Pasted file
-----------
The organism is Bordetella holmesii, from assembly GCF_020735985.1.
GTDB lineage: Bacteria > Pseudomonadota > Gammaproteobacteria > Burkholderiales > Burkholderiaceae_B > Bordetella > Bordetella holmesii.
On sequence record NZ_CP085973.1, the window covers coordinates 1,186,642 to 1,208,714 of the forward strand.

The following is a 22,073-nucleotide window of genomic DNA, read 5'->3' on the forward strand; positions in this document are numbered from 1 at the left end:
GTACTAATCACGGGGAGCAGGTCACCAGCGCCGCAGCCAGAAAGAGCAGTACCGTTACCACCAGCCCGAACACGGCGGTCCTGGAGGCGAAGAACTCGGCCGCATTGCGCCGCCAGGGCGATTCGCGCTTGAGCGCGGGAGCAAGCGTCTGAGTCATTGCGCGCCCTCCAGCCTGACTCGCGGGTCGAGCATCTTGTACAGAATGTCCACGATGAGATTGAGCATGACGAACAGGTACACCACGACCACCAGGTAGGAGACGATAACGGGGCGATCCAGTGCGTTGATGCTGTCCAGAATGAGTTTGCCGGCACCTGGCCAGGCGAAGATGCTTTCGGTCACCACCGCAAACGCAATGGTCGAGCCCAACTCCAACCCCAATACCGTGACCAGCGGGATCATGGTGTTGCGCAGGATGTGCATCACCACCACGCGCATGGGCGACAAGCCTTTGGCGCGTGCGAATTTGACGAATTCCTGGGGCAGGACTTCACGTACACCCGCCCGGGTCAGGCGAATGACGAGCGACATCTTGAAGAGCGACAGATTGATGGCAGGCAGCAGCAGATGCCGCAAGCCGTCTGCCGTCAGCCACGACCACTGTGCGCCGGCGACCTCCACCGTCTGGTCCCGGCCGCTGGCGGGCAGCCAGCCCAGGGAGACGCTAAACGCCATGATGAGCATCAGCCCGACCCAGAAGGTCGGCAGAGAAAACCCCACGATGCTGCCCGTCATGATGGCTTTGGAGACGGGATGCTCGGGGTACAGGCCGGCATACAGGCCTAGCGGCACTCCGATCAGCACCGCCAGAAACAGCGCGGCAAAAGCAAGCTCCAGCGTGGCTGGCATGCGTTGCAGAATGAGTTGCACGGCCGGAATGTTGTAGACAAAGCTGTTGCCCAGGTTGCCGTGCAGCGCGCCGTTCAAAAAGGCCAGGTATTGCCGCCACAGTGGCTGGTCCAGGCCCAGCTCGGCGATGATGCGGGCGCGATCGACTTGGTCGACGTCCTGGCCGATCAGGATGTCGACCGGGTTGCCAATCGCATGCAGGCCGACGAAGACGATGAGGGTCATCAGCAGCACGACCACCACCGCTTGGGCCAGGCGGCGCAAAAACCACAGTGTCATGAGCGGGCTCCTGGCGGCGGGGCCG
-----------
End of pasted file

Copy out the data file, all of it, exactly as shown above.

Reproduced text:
The organism is Bordetella holmesii, from assembly GCF_020735985.1.
GTDB lineage: Bacteria > Pseudomonadota > Gammaproteobacteria > Burkholderiales > Burkholderiaceae_B > Bordetella > Bordetella holmesii.
On sequence record NZ_CP085973.1, the window covers coordinates 1,186,642 to 1,208,714 of the forward strand.

The following is a 22,073-nucleotide window of genomic DNA, read 5'->3' on the forward strand; positions in this document are numbered from 1 at the left end:
GTACTAATCACGGGGAGCAGGTCACCAGCGCCGCAGCCAGAAAGAGCAGTACCGTTACCACCAGCCCGAACACGGCGGTCCTGGAGGCGAAGAACTCGGCCGCATTGCGCCGCCAGGGCGATTCGCGCTTGAGCGCGGGAGCAAGCGTCTGAGTCATTGCGCGCCCTCCAGCCTGACTCGCGGGTCGAGCATCTTGTACAGAATGTCCACGATGAGATTGAGCATGACGAACAGGTACACCACGACCACCAGGTAGGAGACGATAACGGGGCGATCCAGTGCGTTGATGCTGTCCAGAATGAGTTTGCCGGCACCTGGCCAGGCGAAGATGCTTTCGGTCACCACCGCAAACGCAATGGTCGAGCCCAACTCCAACCCCAATACCGTGACCAGCGGGATCATGGTGTTGCGCAGGATGTGCATCACCACCACGCGCATGGGCGACAAGCCTTTGGCGCGTGCGAATTTGACGAATTCCTGGGGCAGGACTTCACGTACACCCGCCCGGGTCAGGCGAATGACGAGCGACATCTTGAAGAGCGACAGATTGATGGCAGGCAGCAGCAGATGCCGCAAGCCGTCTGCCGTCAGCCACGACCACTGTGCGCCGGCGACCTCCACCGTCTGGTCCCGGCCGCTGGCGGGCAGCCAGCCCAGGGAGACGCTAAACGCCATGATGAGCATCAGCCCGACCCAGAAGGTCGGCAGAGAAAACCCCACGATGCTGCCCGTCATGATGGCTTTGGAGACGGGATGCTCGGGGTACAGGCCGGCATACAGGCCTAGCGGCACTCCGATCAGCACCGCCAGAAACAGCGCGGCAAAAGCAAGCTCCAGCGTGGCTGGCATGCGTTGCAGAATGAGTTGCACGGCCGGAATGTTGTAGACAAAGCTGTTGCCCAGGTTGCCGTGCAGCGCGCCGTTCAAAAAGGCCAGGTATTGCCGCCACAGTGGCTGGTCCAGGCCCAGCTCGGCGATGATGCGGGCGCGATCGACTTGGTCGACGTCCTGGCCGATCAGGATGTCGACCGGGTTGCCAATCGCATGCAGGCCGACGAAGACGATGAGGGTCATCAGCAGCACGACCACCACCGCTTGGGCCAGGCGGCGCAAAAACCACAGTGTCATGAGCGGGCTCCTGGCGGCGGGGCCG